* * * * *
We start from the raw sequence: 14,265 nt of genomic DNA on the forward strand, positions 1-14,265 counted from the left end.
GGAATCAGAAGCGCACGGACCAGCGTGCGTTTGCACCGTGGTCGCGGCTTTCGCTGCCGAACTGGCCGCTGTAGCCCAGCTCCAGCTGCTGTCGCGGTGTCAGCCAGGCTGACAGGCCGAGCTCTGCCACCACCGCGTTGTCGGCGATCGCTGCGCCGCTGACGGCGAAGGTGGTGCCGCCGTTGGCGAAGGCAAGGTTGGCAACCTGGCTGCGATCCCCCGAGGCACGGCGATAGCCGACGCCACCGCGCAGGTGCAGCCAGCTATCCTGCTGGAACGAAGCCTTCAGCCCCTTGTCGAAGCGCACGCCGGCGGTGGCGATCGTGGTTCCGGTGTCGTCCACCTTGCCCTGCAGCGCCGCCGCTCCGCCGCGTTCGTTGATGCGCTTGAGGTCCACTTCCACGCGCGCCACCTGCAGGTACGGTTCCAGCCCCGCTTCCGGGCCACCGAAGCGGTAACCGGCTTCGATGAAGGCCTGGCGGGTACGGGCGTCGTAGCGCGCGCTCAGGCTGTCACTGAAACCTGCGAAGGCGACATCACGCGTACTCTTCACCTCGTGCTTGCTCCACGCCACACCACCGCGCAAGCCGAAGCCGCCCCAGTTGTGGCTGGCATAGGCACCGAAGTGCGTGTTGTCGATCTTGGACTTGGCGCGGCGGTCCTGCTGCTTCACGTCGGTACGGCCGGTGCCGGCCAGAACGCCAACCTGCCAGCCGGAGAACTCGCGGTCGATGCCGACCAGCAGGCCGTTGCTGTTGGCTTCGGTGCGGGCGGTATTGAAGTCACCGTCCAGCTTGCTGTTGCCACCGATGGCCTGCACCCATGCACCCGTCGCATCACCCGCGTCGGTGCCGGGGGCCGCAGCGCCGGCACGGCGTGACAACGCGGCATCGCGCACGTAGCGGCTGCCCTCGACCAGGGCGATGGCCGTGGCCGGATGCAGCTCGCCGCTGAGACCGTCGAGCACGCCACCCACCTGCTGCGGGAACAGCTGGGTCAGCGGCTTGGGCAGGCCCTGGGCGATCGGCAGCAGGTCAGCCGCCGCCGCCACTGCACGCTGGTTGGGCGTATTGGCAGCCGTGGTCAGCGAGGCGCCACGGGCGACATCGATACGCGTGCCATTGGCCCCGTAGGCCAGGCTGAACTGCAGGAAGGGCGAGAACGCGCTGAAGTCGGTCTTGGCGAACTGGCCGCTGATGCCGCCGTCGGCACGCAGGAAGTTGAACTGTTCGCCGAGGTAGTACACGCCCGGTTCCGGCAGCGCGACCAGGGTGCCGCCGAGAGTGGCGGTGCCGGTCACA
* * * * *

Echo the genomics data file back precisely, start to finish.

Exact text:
We start from the raw sequence: 14,265 nt of genomic DNA on the forward strand, positions 1-14,265 counted from the left end.
GGAATCAGAAGCGCACGGACCAGCGTGCGTTTGCACCGTGGTCGCGGCTTTCGCTGCCGAACTGGCCGCTGTAGCCCAGCTCCAGCTGCTGTCGCGGTGTCAGCCAGGCTGACAGGCCGAGCTCTGCCACCACCGCGTTGTCGGCGATCGCTGCGCCGCTGACGGCGAAGGTGGTGCCGCCGTTGGCGAAGGCAAGGTTGGCAACCTGGCTGCGATCCCCCGAGGCACGGCGATAGCCGACGCCACCGCGCAGGTGCAGCCAGCTATCCTGCTGGAACGAAGCCTTCAGCCCCTTGTCGAAGCGCACGCCGGCGGTGGCGATCGTGGTTCCGGTGTCGTCCACCTTGCCCTGCAGCGCCGCCGCTCCGCCGCGTTCGTTGATGCGCTTGAGGTCCACTTCCACGCGCGCCACCTGCAGGTACGGTTCCAGCCCCGCTTCCGGGCCACCGAAGCGGTAACCGGCTTCGATGAAGGCCTGGCGGGTACGGGCGTCGTAGCGCGCGCTCAGGCTGTCACTGAAACCTGCGAAGGCGACATCACGCGTACTCTTCACCTCGTGCTTGCTCCACGCCACACCACCGCGCAAGCCGAAGCCGCCCCAGTTGTGGCTGGCATAGGCACCGAAGTGCGTGTTGTCGATCTTGGACTTGGCGCGGCGGTCCTGCTGCTTCACGTCGGTACGGCCGGTGCCGGCCAGAACGCCAACCTGCCAGCCGGAGAACTCGCGGTCGATGCCGACCAGCAGGCCGTTGCTGTTGGCTTCGGTGCGGGCGGTATTGAAGTCACCGTCCAGCTTGCTGTTGCCACCGATGGCCTGCACCCATGCACCCGTCGCATCACCCGCGTCGGTGCCGGGGGCCGCAGCGCCGGCACGGCGTGACAACGCGGCATCGCGCACGTAGCGGCTGCCCTCGACCAGGGCGATGGCCGTGGCCGGATGCAGCTCGCCGCTGAGACCGTCGAGCACGCCACCCACCTGCTGCGGGAACAGCTGGGTCAGCGGCTTGGGCAGGCCCTGGGCGATCGGCAGCAGGTCAGCCGCCGCCGCCACTGCACGCTGGTTGGGCGTATTGGCAGCCGTGGTCAGCGAGGCGCCACGGGCGACATCGATACGCGTGCCATTGGCCCCGTAGGCCAGGCTGAACTGCAGGAAGGGCGAGAACGCGCTGAAGTCGGTCTTGGCGAACTGGCCGCTGATGCCGCCGTCGGCACGCAGGAAGTTGAACTGTTCGCCGAGGTAGTACACGCCCGGTTCCGGCAGCGCGACCAGGGTGCCGCCGAGAGTGGCGGTGCCGGTCACA